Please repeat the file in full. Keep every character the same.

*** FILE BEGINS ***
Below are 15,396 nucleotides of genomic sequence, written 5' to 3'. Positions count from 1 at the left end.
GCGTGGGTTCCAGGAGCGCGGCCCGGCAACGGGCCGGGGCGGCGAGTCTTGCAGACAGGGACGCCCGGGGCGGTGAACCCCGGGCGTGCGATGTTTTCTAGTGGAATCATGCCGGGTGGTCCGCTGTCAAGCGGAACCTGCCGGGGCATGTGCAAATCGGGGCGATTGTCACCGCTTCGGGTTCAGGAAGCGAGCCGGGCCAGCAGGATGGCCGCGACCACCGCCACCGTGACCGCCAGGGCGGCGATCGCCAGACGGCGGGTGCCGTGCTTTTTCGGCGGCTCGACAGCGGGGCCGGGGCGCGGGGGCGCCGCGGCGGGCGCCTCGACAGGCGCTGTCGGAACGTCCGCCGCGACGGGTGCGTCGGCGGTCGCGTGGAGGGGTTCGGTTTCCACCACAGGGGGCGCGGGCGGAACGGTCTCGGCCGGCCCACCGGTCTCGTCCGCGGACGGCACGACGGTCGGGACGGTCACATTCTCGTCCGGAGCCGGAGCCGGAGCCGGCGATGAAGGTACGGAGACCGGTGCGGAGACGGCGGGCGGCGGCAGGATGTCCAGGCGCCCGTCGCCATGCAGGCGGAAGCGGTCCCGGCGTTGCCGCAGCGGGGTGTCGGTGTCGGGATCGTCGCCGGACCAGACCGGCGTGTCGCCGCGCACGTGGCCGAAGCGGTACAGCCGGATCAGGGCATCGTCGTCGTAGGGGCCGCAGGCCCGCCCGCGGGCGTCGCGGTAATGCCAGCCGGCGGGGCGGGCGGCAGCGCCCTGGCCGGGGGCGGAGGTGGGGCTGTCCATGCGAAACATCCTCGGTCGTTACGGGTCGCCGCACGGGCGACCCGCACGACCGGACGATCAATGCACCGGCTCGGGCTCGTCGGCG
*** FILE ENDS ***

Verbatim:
Below are 15,396 nucleotides of genomic sequence, written 5' to 3'. Positions count from 1 at the left end.
GCGTGGGTTCCAGGAGCGCGGCCCGGCAACGGGCCGGGGCGGCGAGTCTTGCAGACAGGGACGCCCGGGGCGGTGAACCCCGGGCGTGCGATGTTTTCTAGTGGAATCATGCCGGGTGGTCCGCTGTCAAGCGGAACCTGCCGGGGCATGTGCAAATCGGGGCGATTGTCACCGCTTCGGGTTCAGGAAGCGAGCCGGGCCAGCAGGATGGCCGCGACCACCGCCACCGTGACCGCCAGGGCGGCGATCGCCAGACGGCGGGTGCCGTGCTTTTTCGGCGGCTCGACAGCGGGGCCGGGGCGCGGGGGCGCCGCGGCGGGCGCCTCGACAGGCGCTGTCGGAACGTCCGCCGCGACGGGTGCGTCGGCGGTCGCGTGGAGGGGTTCGGTTTCCACCACAGGGGGCGCGGGCGGAACGGTCTCGGCCGGCCCACCGGTCTCGTCCGCGGACGGCACGACGGTCGGGACGGTCACATTCTCGTCCGGAGCCGGAGCCGGAGCCGGCGATGAAGGTACGGAGACCGGTGCGGAGACGGCGGGCGGCGGCAGGATGTCCAGGCGCCCGTCGCCATGCAGGCGGAAGCGGTCCCGGCGTTGCCGCAGCGGGGTGTCGGTGTCGGGATCGTCGCCGGACCAGACCGGCGTGTCGCCGCGCACGTGGCCGAAGCGGTACAGCCGGATCAGGGCATCGTCGTCGTAGGGGCCGCAGGCCCGCCCGCGGGCGTCGCGGTAATGCCAGCCGGCGGGGCGGGCGGCAGCGCCCTGGCCGGGGGCGGAGGTGGGGCTGTCCATGCGAAACATCCTCGGTCGTTACGGGTCGCCGCACGGGCGACCCGCACGACCGGACGATCAATGCACCGGCTCGGGCTCGTCGGCG